. Together, these findings implicate phosphorylation of Mcm2 at S164 and S170 by DDK in response to DNA damage and support the in vitro
mapping of DDK sites in Mcm2.
mcm2AA results in accumulation of Rpa1 foci
In response to treatment with MMS or other replicative stresses, RPA relocalizes from diffuse staining of the nucleus into discrete foci (50
). Since RPA is a single-stranded DNA (ssDNA)-binding protein, the RPA foci indicate the accumulation of ssDNA. In normal cells responding to DNA damage, ssDNA is likely generated by repair processes (50
). Using strains containing Rpa1 tagged with green fluorescent protein (GFP), we compared the RPA foci in mcm2AA
and wild-type strains before and after exposure to MMS. For comparison we also examined a mec2-1
strain that is deficient in the S phase checkpoint (53
). In untreated MCM2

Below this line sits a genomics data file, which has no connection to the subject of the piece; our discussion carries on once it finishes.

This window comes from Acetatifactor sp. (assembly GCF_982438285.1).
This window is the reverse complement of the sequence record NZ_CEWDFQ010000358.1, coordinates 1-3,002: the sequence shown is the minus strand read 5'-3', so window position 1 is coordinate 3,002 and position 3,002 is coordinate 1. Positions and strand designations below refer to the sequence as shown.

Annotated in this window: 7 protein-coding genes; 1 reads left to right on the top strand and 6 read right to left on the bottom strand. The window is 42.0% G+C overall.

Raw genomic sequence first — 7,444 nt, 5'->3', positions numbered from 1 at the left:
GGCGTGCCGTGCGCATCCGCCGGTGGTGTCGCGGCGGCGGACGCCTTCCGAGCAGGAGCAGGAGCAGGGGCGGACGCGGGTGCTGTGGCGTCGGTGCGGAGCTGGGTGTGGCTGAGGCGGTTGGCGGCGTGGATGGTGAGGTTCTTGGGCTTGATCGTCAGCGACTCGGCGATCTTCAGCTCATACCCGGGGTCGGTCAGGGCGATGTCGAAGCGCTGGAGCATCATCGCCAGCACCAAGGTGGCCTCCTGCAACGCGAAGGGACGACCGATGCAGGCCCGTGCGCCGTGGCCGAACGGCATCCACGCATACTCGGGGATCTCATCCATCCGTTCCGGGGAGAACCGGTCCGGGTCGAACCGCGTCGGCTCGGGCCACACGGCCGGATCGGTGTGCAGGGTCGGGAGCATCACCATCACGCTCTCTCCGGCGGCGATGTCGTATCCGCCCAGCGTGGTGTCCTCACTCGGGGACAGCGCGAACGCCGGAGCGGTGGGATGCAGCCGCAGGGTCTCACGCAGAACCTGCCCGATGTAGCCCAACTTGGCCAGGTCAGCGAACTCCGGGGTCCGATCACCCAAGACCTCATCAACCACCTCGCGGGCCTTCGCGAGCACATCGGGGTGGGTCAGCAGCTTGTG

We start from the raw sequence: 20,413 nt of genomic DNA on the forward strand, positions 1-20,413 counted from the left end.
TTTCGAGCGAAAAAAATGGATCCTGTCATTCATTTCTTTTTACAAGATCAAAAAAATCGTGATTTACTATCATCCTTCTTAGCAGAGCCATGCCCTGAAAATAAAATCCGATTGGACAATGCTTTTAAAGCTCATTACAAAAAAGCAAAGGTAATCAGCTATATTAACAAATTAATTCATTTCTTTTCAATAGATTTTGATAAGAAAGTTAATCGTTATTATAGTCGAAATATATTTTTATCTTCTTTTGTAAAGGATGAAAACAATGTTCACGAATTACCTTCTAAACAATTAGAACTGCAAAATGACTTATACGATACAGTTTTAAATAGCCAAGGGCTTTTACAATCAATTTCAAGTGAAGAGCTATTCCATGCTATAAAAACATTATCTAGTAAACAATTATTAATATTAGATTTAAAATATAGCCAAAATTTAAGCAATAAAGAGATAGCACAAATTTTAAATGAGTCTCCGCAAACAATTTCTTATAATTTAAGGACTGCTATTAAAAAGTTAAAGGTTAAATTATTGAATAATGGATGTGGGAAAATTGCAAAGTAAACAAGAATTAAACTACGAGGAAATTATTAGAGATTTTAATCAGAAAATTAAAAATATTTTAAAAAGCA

cells, GFP-Rpa1 localized to the nucleus with a diffuse signal that transitions into discrete foci after exposure to MMS in 14.9
4.0% of cells (). With mcm2AA
, significantly more cells contained foci after MMS treatment (44.3
3.9%), and like the mec2-1
strain foci were seen without MMS treatment. The mcm2EE
strain had a similar percentage of cells with foci as MCM2
1.0%). These results are consistent with an inability of the mcm2AA
strain to appropriately modulate DNA replication in response to DNA damage.
Figure 4. Fluorescence microscopy of MCM2, mcm2AA and mcm2EE cells expressing GFP-tagged Rpa1. (A) MCM2, mcm2AA, mcm2EE and mec2-1 (53) strains were transformed with a plasmid expressing GFP-Rpa1. Representative bright field (‘BF’) and fluorescent (more ...)
Biochemical activities of the phosphomimetic Mcm2-7 complex
To determine mechanisms by which DDK phosphorylation of Mcm2 exerts its control, we examined the effect of phosphorylation of S164 and S170 on Mcm2 activity in vitro
through use of the phosphomimetic mutations in Mcm2. We reconstituted Mcm2–7 with Mcm2 containing glutamic acid residue substitutions at S164 and S170 (Mcm2EE
). Note that Mcm proteins are purified from Escherichia coli
expression strains and thus not phosphorylated. The final step in the reconstitution is a gel filtration column that separates excess free subunits from the complex. Additionally, the gel filtration column allows us to verify that Mcm2WT